The Synopsis of Polanus’ Syntagma (3)
Syntagma Theologiae Christianae is the title of this work by Amandus Polanus. The word “Syntagma” is the clue to the character of this work. It’s an unusual word that one doesn’t encounter often in theology. It comes from classical Greek and is typically used to describe an orderly arrangement of soldiers. When I was in the Royal Canadian Air Cadets many years ago, I learned about military structure. In the Air Command of the Canadian Forces, it begins with a flight, then a squadron, up to a wing, and then several wings make up a division. It’s all neat and orderly. This is the thought behind Polanus’ Syntagma — a neat and orderly arrangement of Christian doctrine.
We’ve come to Book II in the synopsis. This is where Polanus begins dealing with theology proper or the doctrine of God.
Christian theology consists of two parts: the first concerns faith, the other concerns good works.
The doctrine of faith consists of two parts: the first concerns God, the second concerns the Church.
The doctrine of faith concerning God is of two parts: the first concerns the essence of God, the second concerns his works.
The essence of God is considered either jointly, or individually. The same divine essence can also be considered either without distinctions or with distinctions. Moreover, it can also be considered either absolutely or relatively.
The doctrine of faith concerning the essence of God is of two parts: the first concerns the attributes of God, the second concerns the Divine persons.
First, the divine attributes are either considered positively or negatively.
Second, either properly or figuratively.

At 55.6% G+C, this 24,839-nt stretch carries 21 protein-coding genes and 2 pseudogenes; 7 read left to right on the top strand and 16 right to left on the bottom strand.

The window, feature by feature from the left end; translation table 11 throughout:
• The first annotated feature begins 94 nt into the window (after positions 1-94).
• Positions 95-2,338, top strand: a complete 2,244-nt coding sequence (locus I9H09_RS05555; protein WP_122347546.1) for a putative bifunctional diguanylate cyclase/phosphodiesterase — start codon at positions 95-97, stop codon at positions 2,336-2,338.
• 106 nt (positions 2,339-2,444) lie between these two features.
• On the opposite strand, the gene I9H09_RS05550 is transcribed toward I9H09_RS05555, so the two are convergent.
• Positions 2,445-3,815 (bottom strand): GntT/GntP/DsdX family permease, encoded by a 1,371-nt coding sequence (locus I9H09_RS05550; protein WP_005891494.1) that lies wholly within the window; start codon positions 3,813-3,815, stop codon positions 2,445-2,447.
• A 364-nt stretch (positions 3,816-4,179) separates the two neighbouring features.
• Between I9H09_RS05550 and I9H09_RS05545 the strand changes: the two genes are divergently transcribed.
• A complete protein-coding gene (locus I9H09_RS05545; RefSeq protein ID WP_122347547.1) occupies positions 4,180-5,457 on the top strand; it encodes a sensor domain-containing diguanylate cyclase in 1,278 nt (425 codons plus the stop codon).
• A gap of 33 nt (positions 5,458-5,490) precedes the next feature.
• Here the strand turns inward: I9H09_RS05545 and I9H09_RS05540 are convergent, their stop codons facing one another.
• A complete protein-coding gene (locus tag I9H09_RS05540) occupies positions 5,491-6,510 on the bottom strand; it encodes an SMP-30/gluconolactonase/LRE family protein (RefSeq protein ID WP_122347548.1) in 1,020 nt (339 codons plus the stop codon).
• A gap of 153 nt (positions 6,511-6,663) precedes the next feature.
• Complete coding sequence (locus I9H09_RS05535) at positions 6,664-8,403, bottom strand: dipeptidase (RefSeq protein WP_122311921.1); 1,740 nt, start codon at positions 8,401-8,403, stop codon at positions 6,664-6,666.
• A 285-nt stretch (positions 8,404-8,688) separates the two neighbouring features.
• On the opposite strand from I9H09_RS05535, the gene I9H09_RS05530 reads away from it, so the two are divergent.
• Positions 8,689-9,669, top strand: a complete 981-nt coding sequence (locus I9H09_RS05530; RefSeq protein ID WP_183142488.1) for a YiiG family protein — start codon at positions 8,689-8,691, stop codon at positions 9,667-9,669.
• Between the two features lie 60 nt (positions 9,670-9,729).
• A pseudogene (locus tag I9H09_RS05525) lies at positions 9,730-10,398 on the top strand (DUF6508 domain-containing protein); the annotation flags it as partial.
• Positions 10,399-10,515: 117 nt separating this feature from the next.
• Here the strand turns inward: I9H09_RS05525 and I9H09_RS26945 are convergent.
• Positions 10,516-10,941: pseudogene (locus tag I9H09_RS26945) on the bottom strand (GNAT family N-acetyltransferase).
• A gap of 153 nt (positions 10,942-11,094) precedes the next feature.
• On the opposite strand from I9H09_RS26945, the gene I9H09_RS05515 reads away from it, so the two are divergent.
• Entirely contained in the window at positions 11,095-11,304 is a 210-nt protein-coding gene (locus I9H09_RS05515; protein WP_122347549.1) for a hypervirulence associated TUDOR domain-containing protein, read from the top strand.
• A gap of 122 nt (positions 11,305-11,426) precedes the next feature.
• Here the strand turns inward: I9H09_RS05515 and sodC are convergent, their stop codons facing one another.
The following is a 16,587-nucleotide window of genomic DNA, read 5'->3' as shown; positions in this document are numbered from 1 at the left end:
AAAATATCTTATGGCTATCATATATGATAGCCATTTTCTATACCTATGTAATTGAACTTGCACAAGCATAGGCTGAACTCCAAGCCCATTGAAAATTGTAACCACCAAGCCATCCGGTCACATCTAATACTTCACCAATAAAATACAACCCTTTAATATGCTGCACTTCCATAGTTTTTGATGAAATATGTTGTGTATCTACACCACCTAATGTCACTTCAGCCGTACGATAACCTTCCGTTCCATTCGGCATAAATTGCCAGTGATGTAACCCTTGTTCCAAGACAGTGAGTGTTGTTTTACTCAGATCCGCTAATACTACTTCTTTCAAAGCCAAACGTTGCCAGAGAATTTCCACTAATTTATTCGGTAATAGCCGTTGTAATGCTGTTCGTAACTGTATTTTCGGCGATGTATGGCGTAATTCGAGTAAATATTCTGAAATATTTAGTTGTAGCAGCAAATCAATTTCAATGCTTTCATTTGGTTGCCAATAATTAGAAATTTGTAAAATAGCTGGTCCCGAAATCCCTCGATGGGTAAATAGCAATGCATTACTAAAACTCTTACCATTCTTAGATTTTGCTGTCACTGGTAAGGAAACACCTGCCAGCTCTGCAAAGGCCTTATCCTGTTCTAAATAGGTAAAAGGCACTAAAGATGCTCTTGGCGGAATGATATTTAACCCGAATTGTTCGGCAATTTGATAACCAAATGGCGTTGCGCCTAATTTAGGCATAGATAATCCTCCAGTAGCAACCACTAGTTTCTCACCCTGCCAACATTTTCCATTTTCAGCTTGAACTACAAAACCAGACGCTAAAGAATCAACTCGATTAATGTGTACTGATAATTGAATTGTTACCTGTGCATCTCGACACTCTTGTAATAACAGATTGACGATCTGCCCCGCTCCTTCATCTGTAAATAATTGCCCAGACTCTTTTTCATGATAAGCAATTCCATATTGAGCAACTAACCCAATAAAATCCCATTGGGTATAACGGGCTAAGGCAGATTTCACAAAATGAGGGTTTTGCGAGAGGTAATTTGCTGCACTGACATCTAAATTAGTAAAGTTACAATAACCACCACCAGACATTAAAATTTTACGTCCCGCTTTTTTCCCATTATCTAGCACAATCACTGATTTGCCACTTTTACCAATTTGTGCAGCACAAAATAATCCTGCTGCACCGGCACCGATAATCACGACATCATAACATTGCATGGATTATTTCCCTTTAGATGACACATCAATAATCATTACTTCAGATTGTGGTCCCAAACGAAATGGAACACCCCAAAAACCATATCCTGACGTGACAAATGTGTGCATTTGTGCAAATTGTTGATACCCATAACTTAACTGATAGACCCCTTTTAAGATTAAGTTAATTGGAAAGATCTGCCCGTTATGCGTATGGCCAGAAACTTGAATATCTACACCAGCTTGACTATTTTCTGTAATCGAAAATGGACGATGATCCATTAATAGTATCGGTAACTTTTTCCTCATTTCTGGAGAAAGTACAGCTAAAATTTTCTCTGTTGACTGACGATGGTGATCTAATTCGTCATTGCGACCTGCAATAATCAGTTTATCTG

The distribution of the proper attributes of God are especially two.
The first is with regards to the divine names, then regarding the essential properties of God.
The divine names are found in both the Old and the New Testaments.
Of those which are in the Old Testament, some signify the essence of God, others his unique (propria) essence.
The names designating the essence of God are: Jehovah, Jah, Jae
Those designating the unique (propria) essence of God are: El, Elohim, Shaddai, Adonai, Elion, etc.
Found most frequently in the New Testament are: Theos and Kurios.
These also occur in the New Testament : the Most High, Father, Father of Lights, Abba, Lord of Hosts.
The essential properties of God are two-fold in order: some are primary, others are secondary.
The primary essential properties of God are in order: simplicity and perfection, and then infinity and immutability.
The infinity of God is then considered with regards to eternity, and then immensity.
The immutability of God is then regarded in essence: the nature of its essential properities, and then the decrees and promises of God.
The secondary essential properties of God are in order: life and immortality; blessedness and glory.
The blessedness of God consists of: exemption from all evil, and the possession of all good.
The good which the blessed God has is infinite and incomprehensible. It is good for us to remember what these attributes entail: wisdom, will, power, and freedom.
The essential wisdom of God consists of: intelligence, knowledge, skill, and prudence.
First, the knowledge of God is either general or special.
Second, the knowledge (scientia) of God is knowledge (notitia) of the past and present, then foreknowledge (praescientia) of the future.
Foreknowledge is two-fold: universal and particular.
Moreover, the foreknowledge of God is either theoretical or practical.
Third, the knowledge of God is either in seeing (visionis) or in simple intelligence.
Again, if you’re reading this and have suggestions for improving my translation, please let me know. Thanks!
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